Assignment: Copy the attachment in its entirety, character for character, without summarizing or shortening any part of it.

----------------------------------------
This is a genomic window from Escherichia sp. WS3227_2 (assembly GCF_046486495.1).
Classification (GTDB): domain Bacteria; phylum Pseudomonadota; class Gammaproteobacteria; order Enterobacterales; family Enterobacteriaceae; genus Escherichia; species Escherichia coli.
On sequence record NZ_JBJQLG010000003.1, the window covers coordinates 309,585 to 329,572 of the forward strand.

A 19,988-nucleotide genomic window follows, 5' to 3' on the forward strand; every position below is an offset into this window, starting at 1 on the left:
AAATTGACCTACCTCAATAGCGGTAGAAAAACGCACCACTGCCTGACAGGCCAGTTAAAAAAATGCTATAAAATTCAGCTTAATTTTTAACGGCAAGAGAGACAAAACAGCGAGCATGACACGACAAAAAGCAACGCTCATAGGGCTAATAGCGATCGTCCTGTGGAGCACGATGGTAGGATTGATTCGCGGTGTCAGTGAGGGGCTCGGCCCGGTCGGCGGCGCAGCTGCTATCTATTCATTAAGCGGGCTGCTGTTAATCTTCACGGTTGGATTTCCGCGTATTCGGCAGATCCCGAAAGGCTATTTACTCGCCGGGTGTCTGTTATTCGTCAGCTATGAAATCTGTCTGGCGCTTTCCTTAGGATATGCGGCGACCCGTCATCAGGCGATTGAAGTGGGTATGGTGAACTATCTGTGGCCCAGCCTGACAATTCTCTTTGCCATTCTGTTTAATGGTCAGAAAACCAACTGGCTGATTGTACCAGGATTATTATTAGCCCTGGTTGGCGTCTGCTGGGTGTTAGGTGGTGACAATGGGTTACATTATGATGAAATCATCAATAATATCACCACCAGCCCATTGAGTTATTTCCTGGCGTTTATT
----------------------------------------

This is a genomic window from Escherichia sp. WS3227_2 (assembly GCF_046486495.1).
Classification (GTDB): domain Bacteria; phylum Pseudomonadota; class Gammaproteobacteria; order Enterobacterales; family Enterobacteriaceae; genus Escherichia; species Escherichia coli.
On sequence record NZ_JBJQLG010000003.1, the window covers coordinates 309,585 to 329,572 of the forward strand.

A 19,988-nucleotide genomic window follows, 5' to 3' on the forward strand; every position below is an offset into this window, starting at 1 on the left:
AAATTGACCTACCTCAATAGCGGTAGAAAAACGCACCACTGCCTGACAGGCCAGTTAAAAAAATGCTATAAAATTCAGCTTAATTTTTAACGGCAAGAGAGACAAAACAGCGAGCATGACACGACAAAAAGCAACGCTCATAGGGCTAATAGCGATCGTCCTGTGGAGCACGATGGTAGGATTGATTCGCGGTGTCAGTGAGGGGCTCGGCCCGGTCGGCGGCGCAGCTGCTATCTATTCATTAAGCGGGCTGCTGTTAATCTTCACGGTTGGATTTCCGCGTATTCGGCAGATCCCGAAAGGCTATTTACTCGCCGGGTGTCTGTTATTCGTCAGCTATGAAATCTGTCTGGCGCTTTCCTTAGGATATGCGGCGACCCGTCATCAGGCGATTGAAGTGGGTATGGTGAACTATCTGTGGCCCAGCCTGACAATTCTCTTTGCCATTCTGTTTAATGGTCAGAAAACCAACTGGCTGATTGTACCAGGATTATTATTAGCCCTGGTTGGCGTCTGCTGGGTGTTAGGTGGTGACAATGGGTTACATTATGATGAAATCATCAATAATATCACCACCAGCCCATTGAGTTATTTCCTGGCGTTTATT